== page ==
Assisted Living

Is It Time to Make the Move into a Secure Memory Care Neighborhood?

If you’re a caregiver for a loved one with dementia, you’ve been dutiful about watching them and adjusting their care to meet his or her needs. However, there may come a time when you notice that Mom or Dad is declining in health and ability. They may be more difficult to handle, or issues are popping up that you don’t always feel comfortable handling yourself. You’re spending more and more of your time taking care of them (and becoming more and more stressed out). Sound familiar?

Coordinating Care for an Aging Parent With Your Siblings

What to Do When Your Aging Parent Doesn't Want Visitors

When Your Aging Parent Doesn't Want Visitors

When your aging parent lives in an assisted living community, it’s common for friends and family to want to visit. Not only do they want to see their loved one’s new home and experience a piece of their new lifestyle, but they want to be sure they are settling in nicely and are enjoying their community. Many adult children like to visit and see their aging parent so they can make sure they are receiving the care they deserve and are embracing their lifestyle.

Advantages of Personalized Support in Personal Care

When your loved one needs support, a personalized touch can make a big difference. Not only should personal care staff get to know your loved one’s likes, dislikes and interests, but they should also get to know your loved one’s life story. This can help them to provide a higher level of care along with more personalized support to help your loved one live their best life.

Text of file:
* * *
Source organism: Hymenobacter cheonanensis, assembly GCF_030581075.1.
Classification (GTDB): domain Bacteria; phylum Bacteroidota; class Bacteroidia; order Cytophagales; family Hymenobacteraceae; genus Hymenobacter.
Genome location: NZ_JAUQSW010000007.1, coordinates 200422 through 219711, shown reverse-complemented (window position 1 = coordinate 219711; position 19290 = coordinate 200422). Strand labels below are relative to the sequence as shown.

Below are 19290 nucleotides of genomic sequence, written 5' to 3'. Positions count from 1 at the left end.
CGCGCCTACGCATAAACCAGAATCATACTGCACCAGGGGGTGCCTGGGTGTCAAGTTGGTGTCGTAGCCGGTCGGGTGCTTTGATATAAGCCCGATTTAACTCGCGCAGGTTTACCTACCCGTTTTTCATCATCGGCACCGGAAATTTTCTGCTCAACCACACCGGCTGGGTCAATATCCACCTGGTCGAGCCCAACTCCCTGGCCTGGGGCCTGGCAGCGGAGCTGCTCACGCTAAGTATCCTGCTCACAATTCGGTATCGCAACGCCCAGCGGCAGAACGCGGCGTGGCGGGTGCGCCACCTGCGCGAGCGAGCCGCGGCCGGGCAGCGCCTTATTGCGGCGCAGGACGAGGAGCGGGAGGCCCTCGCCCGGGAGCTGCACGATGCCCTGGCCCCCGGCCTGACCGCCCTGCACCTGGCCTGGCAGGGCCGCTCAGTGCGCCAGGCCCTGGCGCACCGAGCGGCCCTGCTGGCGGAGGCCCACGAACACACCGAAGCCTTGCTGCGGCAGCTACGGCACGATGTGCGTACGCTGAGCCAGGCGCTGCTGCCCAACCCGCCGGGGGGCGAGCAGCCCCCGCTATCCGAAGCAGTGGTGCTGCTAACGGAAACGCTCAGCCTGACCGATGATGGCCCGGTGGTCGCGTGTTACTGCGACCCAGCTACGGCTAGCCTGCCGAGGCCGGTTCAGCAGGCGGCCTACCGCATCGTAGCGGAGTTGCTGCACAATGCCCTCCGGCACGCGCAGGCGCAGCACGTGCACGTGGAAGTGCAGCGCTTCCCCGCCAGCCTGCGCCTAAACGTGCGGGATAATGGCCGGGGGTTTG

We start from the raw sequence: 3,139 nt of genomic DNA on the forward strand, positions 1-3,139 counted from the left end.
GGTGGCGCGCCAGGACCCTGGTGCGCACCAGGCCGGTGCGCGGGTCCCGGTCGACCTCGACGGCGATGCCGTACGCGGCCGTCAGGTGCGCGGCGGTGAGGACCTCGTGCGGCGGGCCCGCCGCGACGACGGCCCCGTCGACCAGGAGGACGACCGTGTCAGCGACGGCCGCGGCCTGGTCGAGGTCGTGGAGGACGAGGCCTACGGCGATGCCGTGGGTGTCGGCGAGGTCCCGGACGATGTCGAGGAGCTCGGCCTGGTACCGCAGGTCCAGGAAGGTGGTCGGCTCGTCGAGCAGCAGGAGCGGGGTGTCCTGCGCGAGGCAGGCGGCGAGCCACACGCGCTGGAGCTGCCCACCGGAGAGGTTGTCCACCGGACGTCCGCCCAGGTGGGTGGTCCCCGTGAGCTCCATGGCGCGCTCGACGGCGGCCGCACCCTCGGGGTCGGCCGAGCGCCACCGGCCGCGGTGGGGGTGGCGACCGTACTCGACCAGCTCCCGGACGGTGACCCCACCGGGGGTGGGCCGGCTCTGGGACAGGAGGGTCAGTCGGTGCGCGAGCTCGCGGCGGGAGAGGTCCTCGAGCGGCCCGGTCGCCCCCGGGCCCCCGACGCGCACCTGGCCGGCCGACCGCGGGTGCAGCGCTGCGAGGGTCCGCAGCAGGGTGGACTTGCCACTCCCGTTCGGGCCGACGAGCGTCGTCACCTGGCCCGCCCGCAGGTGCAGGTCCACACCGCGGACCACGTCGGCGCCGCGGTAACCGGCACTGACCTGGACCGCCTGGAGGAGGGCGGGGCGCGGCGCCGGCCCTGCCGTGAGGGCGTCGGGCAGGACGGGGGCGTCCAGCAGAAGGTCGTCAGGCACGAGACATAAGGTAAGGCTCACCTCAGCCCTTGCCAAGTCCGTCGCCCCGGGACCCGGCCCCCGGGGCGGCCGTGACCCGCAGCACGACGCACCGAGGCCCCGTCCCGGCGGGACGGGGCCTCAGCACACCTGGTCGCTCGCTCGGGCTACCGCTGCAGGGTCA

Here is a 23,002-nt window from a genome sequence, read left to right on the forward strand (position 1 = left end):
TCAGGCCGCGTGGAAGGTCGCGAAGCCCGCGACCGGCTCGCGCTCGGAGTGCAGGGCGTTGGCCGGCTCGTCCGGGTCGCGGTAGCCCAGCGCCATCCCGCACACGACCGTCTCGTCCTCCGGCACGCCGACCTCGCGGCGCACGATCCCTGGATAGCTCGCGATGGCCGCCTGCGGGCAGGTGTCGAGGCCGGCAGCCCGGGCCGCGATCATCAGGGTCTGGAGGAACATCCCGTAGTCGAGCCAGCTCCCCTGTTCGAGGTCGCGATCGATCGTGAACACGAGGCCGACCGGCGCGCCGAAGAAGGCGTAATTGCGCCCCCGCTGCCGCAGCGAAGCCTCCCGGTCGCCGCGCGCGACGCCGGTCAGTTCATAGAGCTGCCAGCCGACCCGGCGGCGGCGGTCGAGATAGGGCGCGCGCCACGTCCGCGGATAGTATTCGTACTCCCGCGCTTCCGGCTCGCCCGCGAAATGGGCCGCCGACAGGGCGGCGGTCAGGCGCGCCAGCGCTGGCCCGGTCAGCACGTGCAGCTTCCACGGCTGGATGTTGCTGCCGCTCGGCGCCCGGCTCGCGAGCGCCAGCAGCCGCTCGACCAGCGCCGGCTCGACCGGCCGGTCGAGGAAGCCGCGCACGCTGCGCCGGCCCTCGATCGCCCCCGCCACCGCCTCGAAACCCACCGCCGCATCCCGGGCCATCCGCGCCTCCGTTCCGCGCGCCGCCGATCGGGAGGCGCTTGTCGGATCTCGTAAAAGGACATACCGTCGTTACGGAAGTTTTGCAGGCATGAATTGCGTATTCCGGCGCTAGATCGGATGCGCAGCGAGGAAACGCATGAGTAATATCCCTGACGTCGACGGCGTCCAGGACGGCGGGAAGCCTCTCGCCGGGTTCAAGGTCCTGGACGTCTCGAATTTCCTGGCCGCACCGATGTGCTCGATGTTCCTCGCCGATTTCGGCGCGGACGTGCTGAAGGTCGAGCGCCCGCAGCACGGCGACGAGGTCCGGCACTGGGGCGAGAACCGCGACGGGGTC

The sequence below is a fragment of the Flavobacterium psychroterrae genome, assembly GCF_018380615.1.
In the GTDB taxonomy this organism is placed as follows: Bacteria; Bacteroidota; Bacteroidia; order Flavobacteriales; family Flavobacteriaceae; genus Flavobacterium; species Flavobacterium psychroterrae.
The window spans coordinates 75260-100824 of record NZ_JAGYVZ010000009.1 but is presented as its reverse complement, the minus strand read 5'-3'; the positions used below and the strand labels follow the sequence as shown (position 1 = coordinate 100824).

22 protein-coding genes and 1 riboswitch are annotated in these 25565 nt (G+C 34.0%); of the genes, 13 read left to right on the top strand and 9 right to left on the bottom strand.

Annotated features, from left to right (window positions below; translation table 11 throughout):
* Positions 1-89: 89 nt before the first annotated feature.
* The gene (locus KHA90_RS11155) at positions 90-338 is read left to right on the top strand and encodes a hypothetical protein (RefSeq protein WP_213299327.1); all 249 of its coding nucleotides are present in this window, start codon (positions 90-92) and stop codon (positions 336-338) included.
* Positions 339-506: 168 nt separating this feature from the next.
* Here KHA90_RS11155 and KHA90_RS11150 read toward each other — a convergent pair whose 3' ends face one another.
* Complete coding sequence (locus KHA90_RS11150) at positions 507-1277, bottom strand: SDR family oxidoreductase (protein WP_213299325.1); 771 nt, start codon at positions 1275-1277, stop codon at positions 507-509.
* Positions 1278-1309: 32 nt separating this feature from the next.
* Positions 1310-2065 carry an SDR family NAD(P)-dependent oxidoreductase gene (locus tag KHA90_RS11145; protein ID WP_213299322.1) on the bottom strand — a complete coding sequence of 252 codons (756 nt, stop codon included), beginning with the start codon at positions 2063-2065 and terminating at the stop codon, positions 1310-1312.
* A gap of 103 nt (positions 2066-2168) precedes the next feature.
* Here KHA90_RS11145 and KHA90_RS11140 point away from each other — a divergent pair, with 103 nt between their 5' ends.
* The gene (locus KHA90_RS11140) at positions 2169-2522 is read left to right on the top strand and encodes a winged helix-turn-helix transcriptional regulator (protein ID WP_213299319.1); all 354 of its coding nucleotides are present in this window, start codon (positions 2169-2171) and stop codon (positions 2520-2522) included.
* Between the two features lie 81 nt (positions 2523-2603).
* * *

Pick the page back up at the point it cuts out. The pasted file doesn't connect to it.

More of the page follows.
Adapting Holiday Traditions for Seniors with Memory Loss

Adapting Holiday Traditions

The holiday seasons are often full of excitement, nostalgia and good cheer. Family may come to visit or you may travel to see them. The home may be full of wonderful scents and holiday movies or festive music may be playing. It’s truly a wonderful time of year for those of all ages; however, for those with memory loss, the holidays can mean something else entirely.

Importance of Fall Prevention

Senior Fall Prevention

One in four seniors ages 65 and older fall each year. According to the U.S. Centers for Disease Control and Prevention, one out of five falls causes either broken bones or a head injury. Over 800,000 patients per year are hospitalized as a result of a head injury or hip fracture from a fall. Even worse, falls are a leading cause of fatal injury, causing 27,000 deaths annually.

How to Decide if Your Parent Should Move in With You

How Pets & Animals Benefit Seniors with Alzheimer’s Disease

Pets and other animals have the tendency to make people happy, brighten their day and distract from everyday troubles. No matter what type of animal, i.e., dog, cat, horse, bird or even fish, animals are known to have therapeutic properties. Seniors with Alzheimer’s disease or another form of dementia, in particular, can benefit in an increasing number of ways from a pet or other animal’s therapeutic traits. Physical health, emotional well-being and social involvement are among the many ways seniors with memory impairments benefit from pets and animal therapy.

Tips for Applying for Veterans Aid & Attendance

Tips for Tai Chi for Seniors

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